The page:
threshold. If Y were a dose of contaminant, we might be interested in how

much (how often) a threshold level for this contaminant is being exceeded. Or Y

could be a loss (e.g. financial) and we might be interested in how often a

maximum admissible loss is being exceeded. In these settings we tend to

divide the realization of Y into good and bad. This leads to Monte Carlo

filtering (MCF, see Saltelli et al., 2004, pp. 151191 for a review). In MCF one

runs a Monte Carlo experiment producing realizations of the output of interest

corresponding to different sampled points in the input factor space, as for

variance-based or regression analysis. Having done this, one filters the

realizations, e.g. elements of the Y -vector. This may entail comparing them

with some sort of evidence or for plausibility (e.g. one may have good reason

to reject all negative values of Y ). Or one might simply compare Y against

thresholds, as just mentioned. This will divide the vector Y into two subsets:

that of the well-behaved realizations and that of the misbehaving ones. The

same will apply to the (marginal) distributions of each of the input factors. Note

that in this context one is not interested in the variance of Y as much as in that

part of the distribution of Y that matters for example, the lower-end tail of the

distribution may be irrelevant compared to the upper-end tail or vice versa,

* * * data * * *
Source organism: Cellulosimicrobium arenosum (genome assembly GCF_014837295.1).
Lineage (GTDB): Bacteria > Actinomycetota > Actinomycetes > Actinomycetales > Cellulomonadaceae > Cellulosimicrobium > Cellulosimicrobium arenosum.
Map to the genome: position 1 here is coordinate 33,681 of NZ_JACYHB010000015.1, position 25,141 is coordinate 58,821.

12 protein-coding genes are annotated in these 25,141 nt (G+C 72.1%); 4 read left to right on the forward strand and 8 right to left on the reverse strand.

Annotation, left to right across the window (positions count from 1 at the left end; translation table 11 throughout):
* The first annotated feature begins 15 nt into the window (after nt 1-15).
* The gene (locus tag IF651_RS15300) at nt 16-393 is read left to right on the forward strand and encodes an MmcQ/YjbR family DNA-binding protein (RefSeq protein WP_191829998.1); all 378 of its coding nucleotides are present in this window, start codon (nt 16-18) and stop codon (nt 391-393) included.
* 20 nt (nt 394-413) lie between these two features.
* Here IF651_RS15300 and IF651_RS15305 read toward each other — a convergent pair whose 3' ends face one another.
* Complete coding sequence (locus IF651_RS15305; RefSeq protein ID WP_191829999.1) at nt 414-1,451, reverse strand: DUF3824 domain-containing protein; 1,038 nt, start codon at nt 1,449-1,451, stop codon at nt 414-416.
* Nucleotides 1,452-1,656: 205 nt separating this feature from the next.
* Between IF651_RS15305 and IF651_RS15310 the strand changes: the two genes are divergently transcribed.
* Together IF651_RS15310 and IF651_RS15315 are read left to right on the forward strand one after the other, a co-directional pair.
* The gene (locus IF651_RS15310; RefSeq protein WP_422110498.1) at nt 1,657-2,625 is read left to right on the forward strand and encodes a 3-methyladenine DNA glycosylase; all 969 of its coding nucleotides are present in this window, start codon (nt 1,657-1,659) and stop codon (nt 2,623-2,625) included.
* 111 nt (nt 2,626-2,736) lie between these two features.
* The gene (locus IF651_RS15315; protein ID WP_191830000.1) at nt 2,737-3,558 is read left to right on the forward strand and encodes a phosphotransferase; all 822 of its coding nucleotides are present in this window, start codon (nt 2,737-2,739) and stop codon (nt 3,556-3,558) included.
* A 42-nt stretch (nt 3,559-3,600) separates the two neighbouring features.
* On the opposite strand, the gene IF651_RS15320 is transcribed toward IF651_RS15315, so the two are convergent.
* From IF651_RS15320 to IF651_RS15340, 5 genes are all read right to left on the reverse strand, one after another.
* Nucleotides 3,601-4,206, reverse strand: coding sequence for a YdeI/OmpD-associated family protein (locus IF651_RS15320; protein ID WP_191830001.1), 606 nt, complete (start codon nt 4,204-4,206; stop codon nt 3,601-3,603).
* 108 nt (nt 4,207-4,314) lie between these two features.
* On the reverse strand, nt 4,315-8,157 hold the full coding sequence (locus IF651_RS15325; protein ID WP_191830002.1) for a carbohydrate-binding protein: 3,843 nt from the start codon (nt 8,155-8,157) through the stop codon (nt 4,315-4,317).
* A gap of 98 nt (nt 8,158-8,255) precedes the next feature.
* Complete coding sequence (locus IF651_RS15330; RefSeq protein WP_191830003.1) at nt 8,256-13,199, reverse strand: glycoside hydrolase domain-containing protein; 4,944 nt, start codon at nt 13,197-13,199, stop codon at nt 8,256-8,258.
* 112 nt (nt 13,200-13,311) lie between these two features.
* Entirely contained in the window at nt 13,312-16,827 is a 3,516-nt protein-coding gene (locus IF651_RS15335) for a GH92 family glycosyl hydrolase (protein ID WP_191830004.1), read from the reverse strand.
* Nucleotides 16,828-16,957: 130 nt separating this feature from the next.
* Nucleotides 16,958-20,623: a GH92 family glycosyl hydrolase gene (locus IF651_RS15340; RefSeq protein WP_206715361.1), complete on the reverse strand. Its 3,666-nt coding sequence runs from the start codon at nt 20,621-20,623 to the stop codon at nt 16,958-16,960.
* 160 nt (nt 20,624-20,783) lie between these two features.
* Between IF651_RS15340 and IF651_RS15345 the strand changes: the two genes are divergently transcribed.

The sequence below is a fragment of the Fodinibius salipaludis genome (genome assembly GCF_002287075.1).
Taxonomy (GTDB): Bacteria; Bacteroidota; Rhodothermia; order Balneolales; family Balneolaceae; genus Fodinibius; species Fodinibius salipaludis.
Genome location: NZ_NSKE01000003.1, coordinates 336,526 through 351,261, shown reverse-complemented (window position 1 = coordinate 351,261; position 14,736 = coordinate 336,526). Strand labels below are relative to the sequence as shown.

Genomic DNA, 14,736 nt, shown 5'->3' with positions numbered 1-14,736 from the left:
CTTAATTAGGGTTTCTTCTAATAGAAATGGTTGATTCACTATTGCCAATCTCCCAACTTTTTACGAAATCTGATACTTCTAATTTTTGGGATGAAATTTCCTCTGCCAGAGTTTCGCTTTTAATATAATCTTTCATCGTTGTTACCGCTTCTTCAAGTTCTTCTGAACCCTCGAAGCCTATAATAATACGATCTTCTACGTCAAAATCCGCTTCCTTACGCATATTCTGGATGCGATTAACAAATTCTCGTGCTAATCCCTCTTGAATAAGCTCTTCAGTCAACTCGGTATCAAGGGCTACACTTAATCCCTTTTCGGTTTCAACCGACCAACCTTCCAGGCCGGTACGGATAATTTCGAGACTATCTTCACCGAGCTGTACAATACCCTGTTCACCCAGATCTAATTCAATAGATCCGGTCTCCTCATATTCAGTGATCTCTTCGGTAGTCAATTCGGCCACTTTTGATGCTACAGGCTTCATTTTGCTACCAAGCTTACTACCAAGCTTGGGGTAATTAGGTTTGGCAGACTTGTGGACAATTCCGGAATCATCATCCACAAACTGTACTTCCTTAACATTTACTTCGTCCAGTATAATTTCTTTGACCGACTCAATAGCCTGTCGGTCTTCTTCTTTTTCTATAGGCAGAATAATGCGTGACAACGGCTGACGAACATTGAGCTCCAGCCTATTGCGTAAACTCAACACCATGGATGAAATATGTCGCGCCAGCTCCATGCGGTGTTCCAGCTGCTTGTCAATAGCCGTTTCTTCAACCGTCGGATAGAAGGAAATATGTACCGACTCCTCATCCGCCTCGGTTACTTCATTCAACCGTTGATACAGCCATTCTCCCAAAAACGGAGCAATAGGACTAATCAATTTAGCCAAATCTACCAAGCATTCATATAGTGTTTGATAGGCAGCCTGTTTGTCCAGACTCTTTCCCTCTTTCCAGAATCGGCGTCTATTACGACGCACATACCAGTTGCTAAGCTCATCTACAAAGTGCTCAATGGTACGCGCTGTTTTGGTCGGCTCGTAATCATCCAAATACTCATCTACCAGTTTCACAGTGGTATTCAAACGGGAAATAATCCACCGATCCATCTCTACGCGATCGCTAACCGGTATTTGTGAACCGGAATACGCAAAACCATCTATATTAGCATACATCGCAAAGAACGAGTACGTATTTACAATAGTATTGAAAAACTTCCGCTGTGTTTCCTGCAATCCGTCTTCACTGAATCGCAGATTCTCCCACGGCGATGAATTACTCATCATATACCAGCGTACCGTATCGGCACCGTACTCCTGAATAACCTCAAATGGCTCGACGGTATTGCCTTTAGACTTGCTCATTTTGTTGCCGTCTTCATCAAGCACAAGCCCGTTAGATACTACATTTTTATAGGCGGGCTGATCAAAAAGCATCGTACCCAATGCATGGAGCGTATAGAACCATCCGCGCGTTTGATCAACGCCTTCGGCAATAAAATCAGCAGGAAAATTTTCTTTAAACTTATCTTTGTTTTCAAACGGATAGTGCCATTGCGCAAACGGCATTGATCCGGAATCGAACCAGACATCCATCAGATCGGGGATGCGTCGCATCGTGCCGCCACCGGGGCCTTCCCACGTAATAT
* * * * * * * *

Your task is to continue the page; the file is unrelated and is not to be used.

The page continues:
depending on the problem. Thus the analysis is not concerned with which

factor drives the variance of Y as much as with which factor produces

realizations of Y in the forbidden zone. Clearly, if a factor has been judged

noninfluential by either or STi, it will be unlikely to show up in an MCF. Steps

for MCF are as follows:

A simulation is classified as either B, for behavioural, or B, for nonbehavioural

(Figure 1.11).

Thus a set of binary elements is defined, allowing for the identification of two

subsets for each Xi: one containing a number n of elements denoted X B

and a complementary set xb containing the remaining n = N n simulations

(Figure 1.11). A statistical test can be performed for each factor independently,

analysing the max mumdistance between the cumulative distributions of the

X B and X B sets (Figure 1.12).

If the two sets are visually and statistically18 different, then Xi is an influential

factor in the factor mapping setting.

Figure 1.12 Distinguishing between the two sets using a test statistic